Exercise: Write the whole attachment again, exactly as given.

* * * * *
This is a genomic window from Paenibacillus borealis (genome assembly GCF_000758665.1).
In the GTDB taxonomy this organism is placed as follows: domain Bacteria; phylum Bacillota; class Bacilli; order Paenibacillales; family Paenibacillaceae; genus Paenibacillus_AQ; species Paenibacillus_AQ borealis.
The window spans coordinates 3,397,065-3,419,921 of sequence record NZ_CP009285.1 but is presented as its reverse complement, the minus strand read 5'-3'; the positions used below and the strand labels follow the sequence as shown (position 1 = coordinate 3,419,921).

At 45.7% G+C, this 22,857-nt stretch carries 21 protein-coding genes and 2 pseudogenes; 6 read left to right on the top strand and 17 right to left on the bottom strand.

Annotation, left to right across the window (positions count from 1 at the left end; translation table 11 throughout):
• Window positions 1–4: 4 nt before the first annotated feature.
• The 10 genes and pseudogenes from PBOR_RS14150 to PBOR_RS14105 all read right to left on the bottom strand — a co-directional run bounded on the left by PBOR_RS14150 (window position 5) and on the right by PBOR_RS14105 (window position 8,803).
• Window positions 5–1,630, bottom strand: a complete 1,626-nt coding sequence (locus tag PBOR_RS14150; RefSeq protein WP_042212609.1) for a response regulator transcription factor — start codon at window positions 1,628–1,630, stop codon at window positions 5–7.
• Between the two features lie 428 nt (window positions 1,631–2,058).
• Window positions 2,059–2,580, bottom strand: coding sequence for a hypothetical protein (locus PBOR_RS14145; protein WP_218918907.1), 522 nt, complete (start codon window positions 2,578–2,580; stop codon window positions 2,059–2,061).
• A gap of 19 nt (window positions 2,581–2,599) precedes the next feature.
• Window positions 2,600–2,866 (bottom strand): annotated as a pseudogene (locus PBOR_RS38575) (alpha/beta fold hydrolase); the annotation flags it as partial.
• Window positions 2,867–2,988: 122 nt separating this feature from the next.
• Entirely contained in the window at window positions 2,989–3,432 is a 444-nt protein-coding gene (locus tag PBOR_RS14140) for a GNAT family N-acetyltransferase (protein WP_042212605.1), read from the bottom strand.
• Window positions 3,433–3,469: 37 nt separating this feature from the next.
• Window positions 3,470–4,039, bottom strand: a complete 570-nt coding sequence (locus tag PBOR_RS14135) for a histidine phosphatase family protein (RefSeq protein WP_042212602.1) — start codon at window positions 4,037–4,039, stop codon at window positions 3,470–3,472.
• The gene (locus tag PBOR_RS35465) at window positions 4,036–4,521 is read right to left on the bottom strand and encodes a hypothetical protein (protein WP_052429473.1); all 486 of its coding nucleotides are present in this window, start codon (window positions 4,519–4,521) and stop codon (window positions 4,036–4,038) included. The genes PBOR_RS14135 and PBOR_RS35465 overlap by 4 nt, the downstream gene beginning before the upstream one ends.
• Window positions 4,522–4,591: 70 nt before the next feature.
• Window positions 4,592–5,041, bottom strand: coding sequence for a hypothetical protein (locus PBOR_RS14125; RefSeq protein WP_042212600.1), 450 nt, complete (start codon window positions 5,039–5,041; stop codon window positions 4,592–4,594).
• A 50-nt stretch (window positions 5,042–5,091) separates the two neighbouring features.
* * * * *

This is a genomic window from Paenibacillus borealis (genome assembly GCF_000758665.1).
In the GTDB taxonomy this organism is placed as follows: domain Bacteria; phylum Bacillota; class Bacilli; order Paenibacillales; family Paenibacillaceae; genus Paenibacillus_AQ; species Paenibacillus_AQ borealis.
The window spans coordinates 3,397,065-3,419,921 of sequence record NZ_CP009285.1 but is presented as its reverse complement, the minus strand read 5'-3'; the positions used below and the strand labels follow the sequence as shown (position 1 = coordinate 3,419,921).

At 45.7% G+C, this 22,857-nt stretch carries 21 protein-coding genes and 2 pseudogenes; 6 read left to right on the top strand and 17 right to left on the bottom strand.

Annotation, left to right across the window (positions count from 1 at the left end; translation table 11 throughout):
• Window positions 1–4: 4 nt before the first annotated feature.
• The 10 genes and pseudogenes from PBOR_RS14150 to PBOR_RS14105 all read right to left on the bottom strand — a co-directional run bounded on the left by PBOR_RS14150 (window position 5) and on the right by PBOR_RS14105 (window position 8,803).
• Window positions 5–1,630, bottom strand: a complete 1,626-nt coding sequence (locus tag PBOR_RS14150; RefSeq protein WP_042212609.1) for a response regulator transcription factor — start codon at window positions 1,628–1,630, stop codon at window positions 5–7.
• Between the two features lie 428 nt (window positions 1,631–2,058).
• Window positions 2,059–2,580, bottom strand: coding sequence for a hypothetical protein (locus PBOR_RS14145; protein WP_218918907.1), 522 nt, complete (start codon window positions 2,578–2,580; stop codon window positions 2,059–2,061).
• A gap of 19 nt (window positions 2,581–2,599) precedes the next feature.
• Window positions 2,600–2,866 (bottom strand): annotated as a pseudogene (locus PBOR_RS38575) (alpha/beta fold hydrolase); the annotation flags it as partial.
• Window positions 2,867–2,988: 122 nt separating this feature from the next.
• Entirely contained in the window at window positions 2,989–3,432 is a 444-nt protein-coding gene (locus tag PBOR_RS14140) for a GNAT family N-acetyltransferase (protein WP_042212605.1), read from the bottom strand.
• Window positions 3,433–3,469: 37 nt separating this feature from the next.
• Window positions 3,470–4,039, bottom strand: a complete 570-nt coding sequence (locus tag PBOR_RS14135) for a histidine phosphatase family protein (RefSeq protein WP_042212602.1) — start codon at window positions 4,037–4,039, stop codon at window positions 3,470–3,472.
• The gene (locus tag PBOR_RS35465) at window positions 4,036–4,521 is read right to left on the bottom strand and encodes a hypothetical protein (protein WP_052429473.1); all 486 of its coding nucleotides are present in this window, start codon (window positions 4,519–4,521) and stop codon (window positions 4,036–4,038) included. The genes PBOR_RS14135 and PBOR_RS35465 overlap by 4 nt, the downstream gene beginning before the upstream one ends.
• Window positions 4,522–4,591: 70 nt before the next feature.
• Window positions 4,592–5,041, bottom strand: coding sequence for a hypothetical protein (locus PBOR_RS14125; RefSeq protein WP_042212600.1), 450 nt, complete (start codon window positions 5,039–5,041; stop codon window positions 4,592–4,594).
• A 50-nt stretch (window positions 5,042–5,091) separates the two neighbouring features.